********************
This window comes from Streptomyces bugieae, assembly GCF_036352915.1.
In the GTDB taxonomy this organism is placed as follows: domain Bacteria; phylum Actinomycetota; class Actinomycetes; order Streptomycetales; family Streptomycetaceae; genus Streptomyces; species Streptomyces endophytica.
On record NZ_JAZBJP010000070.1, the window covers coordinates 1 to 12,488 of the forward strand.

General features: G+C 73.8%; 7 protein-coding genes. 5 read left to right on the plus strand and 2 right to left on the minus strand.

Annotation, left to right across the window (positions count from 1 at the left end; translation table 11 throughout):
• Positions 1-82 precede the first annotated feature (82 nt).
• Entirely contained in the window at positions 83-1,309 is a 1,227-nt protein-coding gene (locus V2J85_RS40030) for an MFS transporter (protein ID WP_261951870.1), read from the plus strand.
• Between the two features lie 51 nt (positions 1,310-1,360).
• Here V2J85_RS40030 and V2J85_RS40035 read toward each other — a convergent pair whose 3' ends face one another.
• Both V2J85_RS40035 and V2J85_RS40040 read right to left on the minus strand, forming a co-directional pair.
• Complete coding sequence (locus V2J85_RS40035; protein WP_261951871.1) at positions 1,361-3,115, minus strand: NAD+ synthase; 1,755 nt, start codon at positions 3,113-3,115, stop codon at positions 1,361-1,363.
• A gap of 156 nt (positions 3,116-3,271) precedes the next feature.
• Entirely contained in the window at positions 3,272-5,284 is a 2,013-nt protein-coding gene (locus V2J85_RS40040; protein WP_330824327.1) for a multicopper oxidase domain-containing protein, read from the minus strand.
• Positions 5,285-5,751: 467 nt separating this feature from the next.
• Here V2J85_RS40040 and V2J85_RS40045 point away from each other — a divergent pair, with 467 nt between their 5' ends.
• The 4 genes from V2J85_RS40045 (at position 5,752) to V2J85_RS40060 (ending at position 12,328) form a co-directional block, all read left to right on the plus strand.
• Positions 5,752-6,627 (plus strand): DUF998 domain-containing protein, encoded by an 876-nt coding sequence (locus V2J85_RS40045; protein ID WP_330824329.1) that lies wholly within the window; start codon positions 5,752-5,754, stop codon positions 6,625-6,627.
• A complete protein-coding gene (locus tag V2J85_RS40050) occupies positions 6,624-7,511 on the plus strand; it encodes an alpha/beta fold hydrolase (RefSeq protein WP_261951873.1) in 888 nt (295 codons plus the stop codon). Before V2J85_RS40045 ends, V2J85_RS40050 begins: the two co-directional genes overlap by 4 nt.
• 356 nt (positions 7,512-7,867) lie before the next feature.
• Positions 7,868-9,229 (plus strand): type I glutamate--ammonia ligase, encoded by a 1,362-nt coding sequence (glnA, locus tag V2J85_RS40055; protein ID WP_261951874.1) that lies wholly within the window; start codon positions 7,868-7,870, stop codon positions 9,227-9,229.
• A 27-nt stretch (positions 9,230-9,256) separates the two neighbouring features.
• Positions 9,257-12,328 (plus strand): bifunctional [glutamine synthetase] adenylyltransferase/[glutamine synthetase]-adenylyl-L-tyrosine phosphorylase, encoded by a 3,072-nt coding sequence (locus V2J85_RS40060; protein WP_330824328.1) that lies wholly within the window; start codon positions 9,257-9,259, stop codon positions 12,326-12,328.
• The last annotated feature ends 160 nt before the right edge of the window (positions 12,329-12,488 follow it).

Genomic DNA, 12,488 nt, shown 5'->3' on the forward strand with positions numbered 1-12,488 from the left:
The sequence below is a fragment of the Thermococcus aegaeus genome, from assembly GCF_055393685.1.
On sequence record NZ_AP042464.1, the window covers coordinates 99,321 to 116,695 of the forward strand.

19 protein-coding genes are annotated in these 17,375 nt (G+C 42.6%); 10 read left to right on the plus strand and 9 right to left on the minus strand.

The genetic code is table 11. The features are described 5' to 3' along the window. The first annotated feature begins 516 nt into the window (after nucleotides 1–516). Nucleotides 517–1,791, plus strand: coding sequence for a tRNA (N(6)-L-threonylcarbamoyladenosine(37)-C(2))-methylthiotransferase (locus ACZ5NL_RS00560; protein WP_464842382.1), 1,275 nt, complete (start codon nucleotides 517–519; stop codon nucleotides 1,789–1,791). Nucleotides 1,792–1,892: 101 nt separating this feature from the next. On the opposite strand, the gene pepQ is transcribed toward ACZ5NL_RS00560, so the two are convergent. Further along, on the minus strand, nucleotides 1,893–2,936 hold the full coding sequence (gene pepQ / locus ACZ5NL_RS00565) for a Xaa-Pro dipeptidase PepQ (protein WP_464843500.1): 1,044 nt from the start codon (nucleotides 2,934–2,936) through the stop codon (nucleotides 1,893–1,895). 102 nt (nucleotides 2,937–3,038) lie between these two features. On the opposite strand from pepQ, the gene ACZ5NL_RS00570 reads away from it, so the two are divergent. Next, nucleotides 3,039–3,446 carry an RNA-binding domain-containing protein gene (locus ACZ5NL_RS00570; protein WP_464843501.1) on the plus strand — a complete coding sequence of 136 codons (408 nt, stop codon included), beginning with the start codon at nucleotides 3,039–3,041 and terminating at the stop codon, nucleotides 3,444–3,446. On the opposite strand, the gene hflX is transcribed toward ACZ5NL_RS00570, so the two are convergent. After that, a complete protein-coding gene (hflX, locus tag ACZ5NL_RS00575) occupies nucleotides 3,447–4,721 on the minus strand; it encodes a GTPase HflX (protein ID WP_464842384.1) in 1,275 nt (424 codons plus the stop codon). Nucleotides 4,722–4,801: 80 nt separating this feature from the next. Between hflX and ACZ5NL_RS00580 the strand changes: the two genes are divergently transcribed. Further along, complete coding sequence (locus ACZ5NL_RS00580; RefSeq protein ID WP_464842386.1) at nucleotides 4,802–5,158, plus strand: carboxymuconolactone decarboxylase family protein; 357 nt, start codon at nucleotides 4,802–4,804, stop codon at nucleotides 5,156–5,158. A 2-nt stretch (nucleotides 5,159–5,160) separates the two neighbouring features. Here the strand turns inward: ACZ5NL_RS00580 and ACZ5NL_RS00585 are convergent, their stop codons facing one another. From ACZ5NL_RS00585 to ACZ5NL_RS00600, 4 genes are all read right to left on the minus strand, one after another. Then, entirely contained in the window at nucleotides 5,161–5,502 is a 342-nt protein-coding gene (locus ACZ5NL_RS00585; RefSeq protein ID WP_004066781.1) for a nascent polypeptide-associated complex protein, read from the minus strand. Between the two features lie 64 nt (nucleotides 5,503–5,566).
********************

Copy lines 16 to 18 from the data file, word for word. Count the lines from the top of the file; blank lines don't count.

• The 4 genes from V2J85_RS40045 (at position 5,752) to V2J85_RS40060 (ending at position 12,328) form a co-directional block, all read left to right on the plus strand.
• Positions 5,752-6,627 (plus strand): DUF998 domain-containing protein, encoded by an 876-nt coding sequence (locus V2J85_RS40045; protein ID WP_330824329.1) that lies wholly within the window; start codon positions 5,752-5,754, stop codon positions 6,625-6,627.
• A complete protein-coding gene (locus tag V2J85_RS40050) occupies positions 6,624-7,511 on the plus strand; it encodes an alpha/beta fold hydrolase (RefSeq protein WP_261951873.1) in 888 nt (295 codons plus the stop codon). Before V2J85_RS40045 ends, V2J85_RS40050 begins: the two co-directional genes overlap by 4 nt.